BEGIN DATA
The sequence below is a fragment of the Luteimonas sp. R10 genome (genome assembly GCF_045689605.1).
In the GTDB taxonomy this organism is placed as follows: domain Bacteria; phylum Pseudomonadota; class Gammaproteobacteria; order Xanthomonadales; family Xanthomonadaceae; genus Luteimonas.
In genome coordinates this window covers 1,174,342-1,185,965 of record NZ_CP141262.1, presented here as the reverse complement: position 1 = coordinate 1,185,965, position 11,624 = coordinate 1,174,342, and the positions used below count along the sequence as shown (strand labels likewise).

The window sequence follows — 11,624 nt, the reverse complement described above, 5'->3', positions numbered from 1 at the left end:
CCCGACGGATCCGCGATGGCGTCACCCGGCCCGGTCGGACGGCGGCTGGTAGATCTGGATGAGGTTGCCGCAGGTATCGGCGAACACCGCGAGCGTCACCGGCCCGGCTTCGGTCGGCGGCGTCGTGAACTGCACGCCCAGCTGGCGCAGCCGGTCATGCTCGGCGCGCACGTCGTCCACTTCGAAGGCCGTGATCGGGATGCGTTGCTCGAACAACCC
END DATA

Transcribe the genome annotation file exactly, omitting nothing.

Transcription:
The sequence below is a fragment of the Luteimonas sp. R10 genome (genome assembly GCF_045689605.1).
In the GTDB taxonomy this organism is placed as follows: domain Bacteria; phylum Pseudomonadota; class Gammaproteobacteria; order Xanthomonadales; family Xanthomonadaceae; genus Luteimonas.
In genome coordinates this window covers 1,174,342-1,185,965 of record NZ_CP141262.1, presented here as the reverse complement: position 1 = coordinate 1,185,965, position 11,624 = coordinate 1,174,342, and the positions used below count along the sequence as shown (strand labels likewise).

The window sequence follows — 11,624 nt, the reverse complement described above, 5'->3', positions numbered from 1 at the left end:
CCCGACGGATCCGCGATGGCGTCACCCGGCCCGGTCGGACGGCGGCTGGTAGATCTGGATGAGGTTGCCGCAGGTATCGGCGAACACCGCGAGCGTCACCGGCCCGGCTTCGGTCGGCGGCGTCGTGAACTGCACGCCCAGCTGGCGCAGCCGGTCATGCTCGGCGCGCACGTCGTCCACTTCGAAGGCCGTGATCGGGATGCGTTGCTCGAACAACCC